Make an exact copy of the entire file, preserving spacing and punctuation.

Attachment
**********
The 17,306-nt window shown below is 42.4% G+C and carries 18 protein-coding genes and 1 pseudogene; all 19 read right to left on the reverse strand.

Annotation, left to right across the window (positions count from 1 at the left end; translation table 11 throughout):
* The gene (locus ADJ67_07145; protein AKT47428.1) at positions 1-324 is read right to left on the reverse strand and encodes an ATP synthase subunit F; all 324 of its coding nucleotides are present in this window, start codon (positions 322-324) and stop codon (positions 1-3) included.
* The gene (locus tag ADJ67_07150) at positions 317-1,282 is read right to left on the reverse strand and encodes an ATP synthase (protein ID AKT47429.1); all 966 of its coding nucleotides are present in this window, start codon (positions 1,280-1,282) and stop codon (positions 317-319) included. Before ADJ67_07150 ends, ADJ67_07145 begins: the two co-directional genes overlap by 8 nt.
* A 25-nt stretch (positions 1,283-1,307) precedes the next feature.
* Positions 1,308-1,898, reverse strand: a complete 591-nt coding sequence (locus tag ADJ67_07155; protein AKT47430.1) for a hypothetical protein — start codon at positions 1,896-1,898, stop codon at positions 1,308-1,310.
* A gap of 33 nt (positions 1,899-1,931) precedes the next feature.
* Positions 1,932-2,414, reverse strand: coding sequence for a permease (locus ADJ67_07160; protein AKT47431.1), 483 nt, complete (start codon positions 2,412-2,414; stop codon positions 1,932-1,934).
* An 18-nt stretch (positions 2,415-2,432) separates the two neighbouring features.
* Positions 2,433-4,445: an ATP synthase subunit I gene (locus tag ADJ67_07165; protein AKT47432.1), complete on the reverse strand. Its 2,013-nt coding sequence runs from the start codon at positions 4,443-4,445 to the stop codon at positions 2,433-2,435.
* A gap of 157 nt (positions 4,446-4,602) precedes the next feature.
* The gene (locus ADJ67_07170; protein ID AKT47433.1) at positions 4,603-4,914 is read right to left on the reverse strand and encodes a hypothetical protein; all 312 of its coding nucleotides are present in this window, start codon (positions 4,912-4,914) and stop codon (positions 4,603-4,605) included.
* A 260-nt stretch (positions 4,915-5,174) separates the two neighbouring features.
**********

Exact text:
The 17,306-nt window shown below is 42.4% G+C and carries 18 protein-coding genes and 1 pseudogene; all 19 read right to left on the reverse strand.

Annotation, left to right across the window (positions count from 1 at the left end; translation table 11 throughout):
* The gene (locus ADJ67_07145; protein AKT47428.1) at positions 1-324 is read right to left on the reverse strand and encodes an ATP synthase subunit F; all 324 of its coding nucleotides are present in this window, start codon (positions 322-324) and stop codon (positions 1-3) included.
* The gene (locus tag ADJ67_07150) at positions 317-1,282 is read right to left on the reverse strand and encodes an ATP synthase (protein ID AKT47429.1); all 966 of its coding nucleotides are present in this window, start codon (positions 1,280-1,282) and stop codon (positions 317-319) included. Before ADJ67_07150 ends, ADJ67_07145 begins: the two co-directional genes overlap by 8 nt.
* A 25-nt stretch (positions 1,283-1,307) precedes the next feature.
* Positions 1,308-1,898, reverse strand: a complete 591-nt coding sequence (locus tag ADJ67_07155; protein AKT47430.1) for a hypothetical protein — start codon at positions 1,896-1,898, stop codon at positions 1,308-1,310.
* A gap of 33 nt (positions 1,899-1,931) precedes the next feature.
* Positions 1,932-2,414, reverse strand: coding sequence for a permease (locus ADJ67_07160; protein AKT47431.1), 483 nt, complete (start codon positions 2,412-2,414; stop codon positions 1,932-1,934).
* An 18-nt stretch (positions 2,415-2,432) separates the two neighbouring features.
* Positions 2,433-4,445: an ATP synthase subunit I gene (locus tag ADJ67_07165; protein AKT47432.1), complete on the reverse strand. Its 2,013-nt coding sequence runs from the start codon at positions 4,443-4,445 to the stop codon at positions 2,433-2,435.
* A gap of 157 nt (positions 4,446-4,602) precedes the next feature.
* The gene (locus ADJ67_07170; protein ID AKT47433.1) at positions 4,603-4,914 is read right to left on the reverse strand and encodes a hypothetical protein; all 312 of its coding nucleotides are present in this window, start codon (positions 4,912-4,914) and stop codon (positions 4,603-4,605) included.
* A 260-nt stretch (positions 4,915-5,174) separates the two neighbouring features.